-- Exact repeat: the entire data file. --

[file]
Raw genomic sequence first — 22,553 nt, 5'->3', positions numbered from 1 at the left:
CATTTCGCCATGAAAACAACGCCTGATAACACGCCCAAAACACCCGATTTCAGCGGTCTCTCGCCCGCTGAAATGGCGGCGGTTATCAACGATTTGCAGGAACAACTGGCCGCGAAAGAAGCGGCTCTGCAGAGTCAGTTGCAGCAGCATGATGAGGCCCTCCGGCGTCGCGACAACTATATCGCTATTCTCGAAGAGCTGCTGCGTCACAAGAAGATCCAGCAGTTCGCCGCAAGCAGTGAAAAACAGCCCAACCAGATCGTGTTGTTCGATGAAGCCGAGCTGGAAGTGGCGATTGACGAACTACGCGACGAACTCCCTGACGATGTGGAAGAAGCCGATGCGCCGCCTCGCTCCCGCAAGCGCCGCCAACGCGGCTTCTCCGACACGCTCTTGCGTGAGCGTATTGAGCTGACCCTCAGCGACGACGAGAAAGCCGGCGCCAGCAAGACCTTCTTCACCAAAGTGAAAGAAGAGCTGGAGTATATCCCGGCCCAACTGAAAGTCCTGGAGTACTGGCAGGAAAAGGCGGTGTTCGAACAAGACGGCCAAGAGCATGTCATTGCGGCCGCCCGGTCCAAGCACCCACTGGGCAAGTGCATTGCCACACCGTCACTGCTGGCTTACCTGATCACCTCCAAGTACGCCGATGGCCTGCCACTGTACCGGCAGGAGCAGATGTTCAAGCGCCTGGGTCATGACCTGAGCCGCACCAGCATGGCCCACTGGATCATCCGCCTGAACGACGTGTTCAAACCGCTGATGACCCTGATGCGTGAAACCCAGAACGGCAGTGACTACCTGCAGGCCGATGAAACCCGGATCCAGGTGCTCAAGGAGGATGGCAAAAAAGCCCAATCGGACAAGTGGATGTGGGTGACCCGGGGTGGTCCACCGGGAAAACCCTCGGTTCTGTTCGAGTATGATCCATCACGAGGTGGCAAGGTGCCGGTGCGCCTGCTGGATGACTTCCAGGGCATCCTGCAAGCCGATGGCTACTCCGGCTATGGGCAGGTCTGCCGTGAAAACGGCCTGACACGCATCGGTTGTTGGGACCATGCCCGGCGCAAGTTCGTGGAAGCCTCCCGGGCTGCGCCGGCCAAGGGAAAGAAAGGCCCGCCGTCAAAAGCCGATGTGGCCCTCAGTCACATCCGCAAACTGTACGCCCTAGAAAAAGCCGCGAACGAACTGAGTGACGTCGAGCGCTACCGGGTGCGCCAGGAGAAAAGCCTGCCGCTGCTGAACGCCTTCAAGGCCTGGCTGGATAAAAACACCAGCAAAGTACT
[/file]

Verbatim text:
Raw genomic sequence first — 22,553 nt, 5'->3', positions numbered from 1 at the left:
CATTTCGCCATGAAAACAACGCCTGATAACACGCCCAAAACACCCGATTTCAGCGGTCTCTCGCCCGCTGAAATGGCGGCGGTTATCAACGATTTGCAGGAACAACTGGCCGCGAAAGAAGCGGCTCTGCAGAGTCAGTTGCAGCAGCATGATGAGGCCCTCCGGCGTCGCGACAACTATATCGCTATTCTCGAAGAGCTGCTGCGTCACAAGAAGATCCAGCAGTTCGCCGCAAGCAGTGAAAAACAGCCCAACCAGATCGTGTTGTTCGATGAAGCCGAGCTGGAAGTGGCGATTGACGAACTACGCGACGAACTCCCTGACGATGTGGAAGAAGCCGATGCGCCGCCTCGCTCCCGCAAGCGCCGCCAACGCGGCTTCTCCGACACGCTCTTGCGTGAGCGTATTGAGCTGACCCTCAGCGACGACGAGAAAGCCGGCGCCAGCAAGACCTTCTTCACCAAAGTGAAAGAAGAGCTGGAGTATATCCCGGCCCAACTGAAAGTCCTGGAGTACTGGCAGGAAAAGGCGGTGTTCGAACAAGACGGCCAAGAGCATGTCATTGCGGCCGCCCGGTCCAAGCACCCACTGGGCAAGTGCATTGCCACACCGTCACTGCTGGCTTACCTGATCACCTCCAAGTACGCCGATGGCCTGCCACTGTACCGGCAGGAGCAGATGTTCAAGCGCCTGGGTCATGACCTGAGCCGCACCAGCATGGCCCACTGGATCATCCGCCTGAACGACGTGTTCAAACCGCTGATGACCCTGATGCGTGAAACCCAGAACGGCAGTGACTACCTGCAGGCCGATGAAACCCGGATCCAGGTGCTCAAGGAGGATGGCAAAAAAGCCCAATCGGACAAGTGGATGTGGGTGACCCGGGGTGGTCCACCGGGAAAACCCTCGGTTCTGTTCGAGTATGATCCATCACGAGGTGGCAAGGTGCCGGTGCGCCTGCTGGATGACTTCCAGGGCATCCTGCAAGCCGATGGCTACTCCGGCTATGGGCAGGTCTGCCGTGAAAACGGCCTGACACGCATCGGTTGTTGGGACCATGCCCGGCGCAAGTTCGTGGAAGCCTCCCGGGCTGCGCCGGCCAAGGGAAAGAAAGGCCCGCCGTCAAAAGCCGATGTGGCCCTCAGTCACATCCGCAAACTGTACGCCCTAGAAAAAGCCGCGAACGAACTGAGTGACGTCGAGCGCTACCGGGTGCGCCAGGAGAAAAGCCTGCCGCTGCTGAACGCCTTCAAGGCCTGGCTGGATAAAAACACCAGCAAAGTACT